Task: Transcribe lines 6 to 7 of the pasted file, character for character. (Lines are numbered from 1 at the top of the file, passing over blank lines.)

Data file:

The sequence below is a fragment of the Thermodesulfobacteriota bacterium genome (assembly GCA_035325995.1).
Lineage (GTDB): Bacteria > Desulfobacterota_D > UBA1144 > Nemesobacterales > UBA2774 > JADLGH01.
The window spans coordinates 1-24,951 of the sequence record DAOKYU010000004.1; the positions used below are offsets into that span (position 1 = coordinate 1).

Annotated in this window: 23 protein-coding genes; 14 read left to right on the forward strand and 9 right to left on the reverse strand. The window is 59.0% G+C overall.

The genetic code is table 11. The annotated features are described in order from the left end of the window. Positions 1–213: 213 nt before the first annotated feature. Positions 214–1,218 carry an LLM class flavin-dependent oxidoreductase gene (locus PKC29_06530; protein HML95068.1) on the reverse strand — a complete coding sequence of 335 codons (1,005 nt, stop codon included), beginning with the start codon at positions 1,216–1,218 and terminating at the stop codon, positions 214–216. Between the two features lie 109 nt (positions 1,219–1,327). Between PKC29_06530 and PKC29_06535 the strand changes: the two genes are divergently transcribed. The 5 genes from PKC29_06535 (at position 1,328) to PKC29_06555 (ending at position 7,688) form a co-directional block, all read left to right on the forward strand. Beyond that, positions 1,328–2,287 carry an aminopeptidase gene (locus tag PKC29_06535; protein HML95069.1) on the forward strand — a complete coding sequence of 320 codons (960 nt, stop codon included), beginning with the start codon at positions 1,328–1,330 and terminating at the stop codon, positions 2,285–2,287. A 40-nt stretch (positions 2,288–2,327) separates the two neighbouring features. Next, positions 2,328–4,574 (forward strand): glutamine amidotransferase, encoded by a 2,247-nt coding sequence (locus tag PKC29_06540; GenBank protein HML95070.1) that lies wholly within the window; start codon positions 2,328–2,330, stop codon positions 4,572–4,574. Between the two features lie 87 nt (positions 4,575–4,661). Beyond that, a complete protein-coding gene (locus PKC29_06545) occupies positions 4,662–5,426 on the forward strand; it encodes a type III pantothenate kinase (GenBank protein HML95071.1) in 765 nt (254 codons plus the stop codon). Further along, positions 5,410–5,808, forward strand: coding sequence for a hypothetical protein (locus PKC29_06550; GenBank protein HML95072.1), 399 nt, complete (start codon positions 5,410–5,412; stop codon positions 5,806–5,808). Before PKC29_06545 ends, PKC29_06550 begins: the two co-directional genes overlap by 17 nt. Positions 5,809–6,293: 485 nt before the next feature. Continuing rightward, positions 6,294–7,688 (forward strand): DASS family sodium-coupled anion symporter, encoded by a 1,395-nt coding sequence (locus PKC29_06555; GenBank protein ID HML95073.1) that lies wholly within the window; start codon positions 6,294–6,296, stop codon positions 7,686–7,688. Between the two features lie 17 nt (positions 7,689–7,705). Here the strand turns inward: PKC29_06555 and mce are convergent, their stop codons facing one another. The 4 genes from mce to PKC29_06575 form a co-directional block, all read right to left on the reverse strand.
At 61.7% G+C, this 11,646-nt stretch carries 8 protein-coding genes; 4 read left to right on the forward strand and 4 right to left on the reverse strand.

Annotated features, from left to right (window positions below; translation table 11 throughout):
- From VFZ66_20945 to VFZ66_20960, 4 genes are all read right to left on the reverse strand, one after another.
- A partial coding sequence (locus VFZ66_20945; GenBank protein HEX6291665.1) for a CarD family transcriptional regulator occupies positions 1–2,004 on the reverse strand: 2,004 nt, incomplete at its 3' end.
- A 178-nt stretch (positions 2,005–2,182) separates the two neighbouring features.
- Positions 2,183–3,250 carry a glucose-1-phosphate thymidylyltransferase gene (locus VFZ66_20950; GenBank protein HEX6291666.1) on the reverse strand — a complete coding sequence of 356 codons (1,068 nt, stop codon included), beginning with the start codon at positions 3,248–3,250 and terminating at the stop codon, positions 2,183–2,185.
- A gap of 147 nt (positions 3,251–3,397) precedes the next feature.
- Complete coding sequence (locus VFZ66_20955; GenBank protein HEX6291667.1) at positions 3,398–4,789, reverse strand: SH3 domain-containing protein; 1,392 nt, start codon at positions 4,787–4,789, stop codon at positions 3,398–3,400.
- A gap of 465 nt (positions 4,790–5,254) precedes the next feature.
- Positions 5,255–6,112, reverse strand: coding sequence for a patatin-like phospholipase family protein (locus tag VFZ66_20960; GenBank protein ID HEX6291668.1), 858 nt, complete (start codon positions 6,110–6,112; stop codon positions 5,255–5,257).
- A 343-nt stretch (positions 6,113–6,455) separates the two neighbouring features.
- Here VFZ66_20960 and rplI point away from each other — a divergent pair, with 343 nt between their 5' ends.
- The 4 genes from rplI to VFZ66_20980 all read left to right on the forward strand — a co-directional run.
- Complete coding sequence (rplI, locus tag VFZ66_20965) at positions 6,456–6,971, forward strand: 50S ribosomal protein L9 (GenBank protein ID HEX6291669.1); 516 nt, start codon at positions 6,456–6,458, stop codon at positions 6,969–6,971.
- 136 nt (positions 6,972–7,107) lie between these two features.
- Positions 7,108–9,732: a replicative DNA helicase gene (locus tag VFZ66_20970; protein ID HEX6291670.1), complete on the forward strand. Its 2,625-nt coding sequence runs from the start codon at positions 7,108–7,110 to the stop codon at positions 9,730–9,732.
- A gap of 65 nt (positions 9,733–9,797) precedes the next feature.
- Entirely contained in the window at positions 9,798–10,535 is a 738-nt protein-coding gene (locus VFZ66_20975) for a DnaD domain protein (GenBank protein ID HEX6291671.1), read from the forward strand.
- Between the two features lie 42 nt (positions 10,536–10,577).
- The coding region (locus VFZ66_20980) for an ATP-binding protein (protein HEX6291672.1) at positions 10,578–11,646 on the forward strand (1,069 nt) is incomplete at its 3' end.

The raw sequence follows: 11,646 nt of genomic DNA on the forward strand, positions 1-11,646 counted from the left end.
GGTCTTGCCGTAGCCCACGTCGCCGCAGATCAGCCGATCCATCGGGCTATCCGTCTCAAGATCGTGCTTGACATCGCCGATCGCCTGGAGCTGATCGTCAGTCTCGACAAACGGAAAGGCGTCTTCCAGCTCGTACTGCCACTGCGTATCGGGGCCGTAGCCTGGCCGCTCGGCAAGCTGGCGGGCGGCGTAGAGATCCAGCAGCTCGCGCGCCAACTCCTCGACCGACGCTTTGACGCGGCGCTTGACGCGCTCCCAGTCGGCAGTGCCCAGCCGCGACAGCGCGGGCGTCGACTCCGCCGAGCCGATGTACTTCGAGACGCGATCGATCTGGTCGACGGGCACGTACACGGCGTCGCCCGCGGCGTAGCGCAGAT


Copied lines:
At 61.7% G+C, this 11,646-nt stretch carries 8 protein-coding genes; 4 read left to right on the forward strand and 4 right to left on the reverse strand.

Annotated features, from left to right (window positions below; translation table 11 throughout):